Original Research: Physician–Patient Relationships Among the Lesbian and Gay Community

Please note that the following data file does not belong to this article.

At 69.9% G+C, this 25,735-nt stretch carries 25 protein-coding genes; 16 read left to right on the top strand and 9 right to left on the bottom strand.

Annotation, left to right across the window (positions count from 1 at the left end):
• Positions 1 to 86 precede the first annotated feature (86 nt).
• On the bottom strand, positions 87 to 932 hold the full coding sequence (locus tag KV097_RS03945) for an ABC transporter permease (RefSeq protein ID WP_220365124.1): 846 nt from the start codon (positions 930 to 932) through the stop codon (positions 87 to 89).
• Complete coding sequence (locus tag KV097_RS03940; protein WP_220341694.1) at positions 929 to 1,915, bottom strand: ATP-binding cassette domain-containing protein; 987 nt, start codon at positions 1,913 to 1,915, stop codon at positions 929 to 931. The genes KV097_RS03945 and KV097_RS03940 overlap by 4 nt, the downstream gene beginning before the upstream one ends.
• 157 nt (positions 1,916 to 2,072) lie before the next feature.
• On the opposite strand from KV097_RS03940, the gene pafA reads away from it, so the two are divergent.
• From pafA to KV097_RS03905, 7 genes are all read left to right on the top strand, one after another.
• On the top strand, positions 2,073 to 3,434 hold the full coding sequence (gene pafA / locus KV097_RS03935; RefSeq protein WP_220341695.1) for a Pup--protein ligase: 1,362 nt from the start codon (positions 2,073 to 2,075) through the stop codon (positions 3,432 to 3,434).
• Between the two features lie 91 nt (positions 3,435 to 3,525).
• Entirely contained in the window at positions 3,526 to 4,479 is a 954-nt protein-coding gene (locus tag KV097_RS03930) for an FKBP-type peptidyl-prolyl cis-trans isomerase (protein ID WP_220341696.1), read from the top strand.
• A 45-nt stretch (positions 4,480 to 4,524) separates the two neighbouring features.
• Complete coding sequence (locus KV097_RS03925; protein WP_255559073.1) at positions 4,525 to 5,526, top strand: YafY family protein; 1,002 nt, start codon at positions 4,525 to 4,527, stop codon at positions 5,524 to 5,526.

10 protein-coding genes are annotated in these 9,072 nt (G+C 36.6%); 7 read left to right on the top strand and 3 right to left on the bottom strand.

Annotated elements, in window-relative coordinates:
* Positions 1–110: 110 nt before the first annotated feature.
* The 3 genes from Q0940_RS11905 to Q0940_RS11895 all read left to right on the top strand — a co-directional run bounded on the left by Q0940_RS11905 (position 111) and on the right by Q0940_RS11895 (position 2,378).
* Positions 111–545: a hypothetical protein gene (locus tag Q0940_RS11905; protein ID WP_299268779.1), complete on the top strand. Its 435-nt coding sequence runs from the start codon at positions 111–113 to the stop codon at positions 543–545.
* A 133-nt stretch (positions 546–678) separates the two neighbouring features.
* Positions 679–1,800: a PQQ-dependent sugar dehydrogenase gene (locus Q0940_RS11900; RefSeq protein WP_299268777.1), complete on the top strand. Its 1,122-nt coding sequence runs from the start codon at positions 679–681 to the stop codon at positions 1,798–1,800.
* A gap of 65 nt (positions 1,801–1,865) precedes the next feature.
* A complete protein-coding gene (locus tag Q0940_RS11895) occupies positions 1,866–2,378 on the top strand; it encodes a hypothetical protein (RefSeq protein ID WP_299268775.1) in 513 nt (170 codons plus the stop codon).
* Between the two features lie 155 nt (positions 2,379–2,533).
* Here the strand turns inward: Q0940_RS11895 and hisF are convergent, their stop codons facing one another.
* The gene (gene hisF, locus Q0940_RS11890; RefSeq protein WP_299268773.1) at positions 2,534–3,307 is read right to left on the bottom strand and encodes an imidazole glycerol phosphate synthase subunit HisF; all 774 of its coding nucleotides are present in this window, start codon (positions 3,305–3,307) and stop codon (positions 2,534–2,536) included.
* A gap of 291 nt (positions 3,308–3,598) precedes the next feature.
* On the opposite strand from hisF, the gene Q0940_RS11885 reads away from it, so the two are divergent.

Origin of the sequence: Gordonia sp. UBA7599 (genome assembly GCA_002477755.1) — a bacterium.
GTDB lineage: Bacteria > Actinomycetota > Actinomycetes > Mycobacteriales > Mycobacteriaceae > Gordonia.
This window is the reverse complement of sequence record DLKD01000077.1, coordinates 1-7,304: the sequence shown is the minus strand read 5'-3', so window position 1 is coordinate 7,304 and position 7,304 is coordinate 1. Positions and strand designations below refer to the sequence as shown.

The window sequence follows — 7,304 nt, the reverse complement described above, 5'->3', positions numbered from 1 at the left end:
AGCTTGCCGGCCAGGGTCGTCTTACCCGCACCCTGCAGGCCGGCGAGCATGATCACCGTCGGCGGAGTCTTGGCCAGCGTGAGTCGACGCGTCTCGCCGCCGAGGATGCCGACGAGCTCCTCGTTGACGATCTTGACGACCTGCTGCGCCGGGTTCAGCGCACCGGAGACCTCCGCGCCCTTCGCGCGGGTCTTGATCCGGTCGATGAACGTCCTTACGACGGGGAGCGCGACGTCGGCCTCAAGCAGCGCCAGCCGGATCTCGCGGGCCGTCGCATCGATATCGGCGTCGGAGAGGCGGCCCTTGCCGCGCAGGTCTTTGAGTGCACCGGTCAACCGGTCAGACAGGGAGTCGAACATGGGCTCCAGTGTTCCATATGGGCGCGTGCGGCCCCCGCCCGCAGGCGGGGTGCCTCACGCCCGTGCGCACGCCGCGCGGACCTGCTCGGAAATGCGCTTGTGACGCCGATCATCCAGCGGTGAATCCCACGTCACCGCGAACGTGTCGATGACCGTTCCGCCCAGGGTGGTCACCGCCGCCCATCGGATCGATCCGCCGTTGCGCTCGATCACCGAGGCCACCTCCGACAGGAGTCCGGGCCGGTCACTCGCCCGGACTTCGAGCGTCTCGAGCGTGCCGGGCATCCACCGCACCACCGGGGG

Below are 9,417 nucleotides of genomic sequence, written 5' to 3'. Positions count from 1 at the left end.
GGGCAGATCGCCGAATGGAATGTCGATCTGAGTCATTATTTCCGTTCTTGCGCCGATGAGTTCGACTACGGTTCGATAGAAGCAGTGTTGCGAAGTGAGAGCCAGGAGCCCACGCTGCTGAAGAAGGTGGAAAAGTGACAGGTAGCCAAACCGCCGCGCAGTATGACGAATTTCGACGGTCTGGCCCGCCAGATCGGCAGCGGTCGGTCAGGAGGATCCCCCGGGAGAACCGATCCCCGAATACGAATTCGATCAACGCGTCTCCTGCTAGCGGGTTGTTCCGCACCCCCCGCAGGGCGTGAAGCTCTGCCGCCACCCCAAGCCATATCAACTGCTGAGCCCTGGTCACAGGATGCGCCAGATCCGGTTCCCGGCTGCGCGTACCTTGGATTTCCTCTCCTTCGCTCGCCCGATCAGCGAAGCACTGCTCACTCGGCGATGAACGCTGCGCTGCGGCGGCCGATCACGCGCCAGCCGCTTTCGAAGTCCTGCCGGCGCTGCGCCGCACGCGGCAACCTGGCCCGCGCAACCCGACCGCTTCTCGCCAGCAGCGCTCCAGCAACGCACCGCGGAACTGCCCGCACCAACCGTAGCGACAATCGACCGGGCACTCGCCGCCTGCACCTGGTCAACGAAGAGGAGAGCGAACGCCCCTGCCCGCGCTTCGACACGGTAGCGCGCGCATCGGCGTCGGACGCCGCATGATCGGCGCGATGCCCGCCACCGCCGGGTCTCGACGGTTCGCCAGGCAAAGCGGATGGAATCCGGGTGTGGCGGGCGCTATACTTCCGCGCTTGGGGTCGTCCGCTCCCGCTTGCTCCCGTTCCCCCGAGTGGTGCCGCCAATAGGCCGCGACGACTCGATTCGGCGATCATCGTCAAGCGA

Objective: To document the concerns, perceptions, and experiences gays and lesbians bring to the physician–patient relationship, including their perspectives related to disclosure of sexual orientation. Design: Completion of a 64-item survey instrument. Setting: Participants were recruited through community-based health care and social service organizations serving the lesbian and gay community. Subjects: 575 lesbians and gay men, primarily from the New York metropolitan area. Measurements: Responses to questionnaire consisting of 64 scaled, multiple choice, and open-ended questions. Results: Most (87%) reported that their primary health care provider gives them the same quality of care as heterosexual patients, treats them with respect equal to heterosexual patients (87%), and is sensitive to gay and lesbian concerns (71%). Although 70% disclosed their sexual orientation to their provider, only 29% were asked their sexual orientation by their provider. Among reasons for nondisclosure, 47% were concerned about bad reaction or treatment. A sizable minority (17%) avoided or delayed seeking health care because of reasons having to do with their sexual orientation. Conclusions: The data demonstrate significant problem areas in physician-initiated communication about sexual orientation; in concerns about antigay discrimination in health care, insurance, and employment; and in avoidance of health services. It is hypothesized that these results represent a baseline for the most favorable health care environments for gays and lesbians. This study also highlights the importance of training medical students and clinicians to communicate better with patients, conduct in-depth sexual and family histories, and consider issues related to sexual orientation and homophobia, including identifying and confronting personal and institutional bias.
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